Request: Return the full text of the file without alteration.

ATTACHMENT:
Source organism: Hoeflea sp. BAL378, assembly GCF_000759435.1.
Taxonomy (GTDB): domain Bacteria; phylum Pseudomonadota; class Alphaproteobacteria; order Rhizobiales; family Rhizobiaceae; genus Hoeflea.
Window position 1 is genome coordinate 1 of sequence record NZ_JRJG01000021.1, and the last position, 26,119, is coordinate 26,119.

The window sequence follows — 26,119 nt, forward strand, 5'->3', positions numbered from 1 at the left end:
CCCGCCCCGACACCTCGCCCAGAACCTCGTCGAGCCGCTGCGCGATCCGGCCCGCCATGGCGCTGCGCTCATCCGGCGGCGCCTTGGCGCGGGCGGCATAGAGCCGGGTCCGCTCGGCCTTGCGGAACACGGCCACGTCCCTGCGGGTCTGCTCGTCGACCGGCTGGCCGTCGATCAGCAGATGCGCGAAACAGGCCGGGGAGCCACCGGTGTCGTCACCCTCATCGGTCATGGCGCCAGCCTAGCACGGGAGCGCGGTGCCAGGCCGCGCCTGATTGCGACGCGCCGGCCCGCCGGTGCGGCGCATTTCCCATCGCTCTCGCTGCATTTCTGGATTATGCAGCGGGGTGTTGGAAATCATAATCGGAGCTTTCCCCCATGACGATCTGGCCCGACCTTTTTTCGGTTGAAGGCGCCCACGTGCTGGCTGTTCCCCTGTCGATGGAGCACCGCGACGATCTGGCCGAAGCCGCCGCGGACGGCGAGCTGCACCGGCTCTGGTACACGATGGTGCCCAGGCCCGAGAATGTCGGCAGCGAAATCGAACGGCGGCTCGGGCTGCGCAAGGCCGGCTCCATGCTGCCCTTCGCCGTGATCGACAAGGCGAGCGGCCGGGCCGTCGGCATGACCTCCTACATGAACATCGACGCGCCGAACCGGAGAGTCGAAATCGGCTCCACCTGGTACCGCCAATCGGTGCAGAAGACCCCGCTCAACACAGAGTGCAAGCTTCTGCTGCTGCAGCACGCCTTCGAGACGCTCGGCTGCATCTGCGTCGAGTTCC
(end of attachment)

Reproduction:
Source organism: Hoeflea sp. BAL378, assembly GCF_000759435.1.
Taxonomy (GTDB): domain Bacteria; phylum Pseudomonadota; class Alphaproteobacteria; order Rhizobiales; family Rhizobiaceae; genus Hoeflea.
Window position 1 is genome coordinate 1 of sequence record NZ_JRJG01000021.1, and the last position, 26,119, is coordinate 26,119.

The window sequence follows — 26,119 nt, forward strand, 5'->3', positions numbered from 1 at the left end:
CCCGCCCCGACACCTCGCCCAGAACCTCGTCGAGCCGCTGCGCGATCCGGCCCGCCATGGCGCTGCGCTCATCCGGCGGCGCCTTGGCGCGGGCGGCATAGAGCCGGGTCCGCTCGGCCTTGCGGAACACGGCCACGTCCCTGCGGGTCTGCTCGTCGACCGGCTGGCCGTCGATCAGCAGATGCGCGAAACAGGCCGGGGAGCCACCGGTGTCGTCACCCTCATCGGTCATGGCGCCAGCCTAGCACGGGAGCGCGGTGCCAGGCCGCGCCTGATTGCGACGCGCCGGCCCGCCGGTGCGGCGCATTTCCCATCGCTCTCGCTGCATTTCTGGATTATGCAGCGGGGTGTTGGAAATCATAATCGGAGCTTTCCCCCATGACGATCTGGCCCGACCTTTTTTCGGTTGAAGGCGCCCACGTGCTGGCTGTTCCCCTGTCGATGGAGCACCGCGACGATCTGGCCGAAGCCGCCGCGGACGGCGAGCTGCACCGGCTCTGGTACACGATGGTGCCCAGGCCCGAGAATGTCGGCAGCGAAATCGAACGGCGGCTCGGGCTGCGCAAGGCCGGCTCCATGCTGCCCTTCGCCGTGATCGACAAGGCGAGCGGCCGGGCCGTCGGCATGACCTCCTACATGAACATCGACGCGCCGAACCGGAGAGTCGAAATCGGCTCCACCTGGTACCGCCAATCGGTGCAGAAGACCCCGCTCAACACAGAGTGCAAGCTTCTGCTGCTGCAGCACGCCTTCGAGACGCTCGGCTGCATCTGCGTCGAGTTCC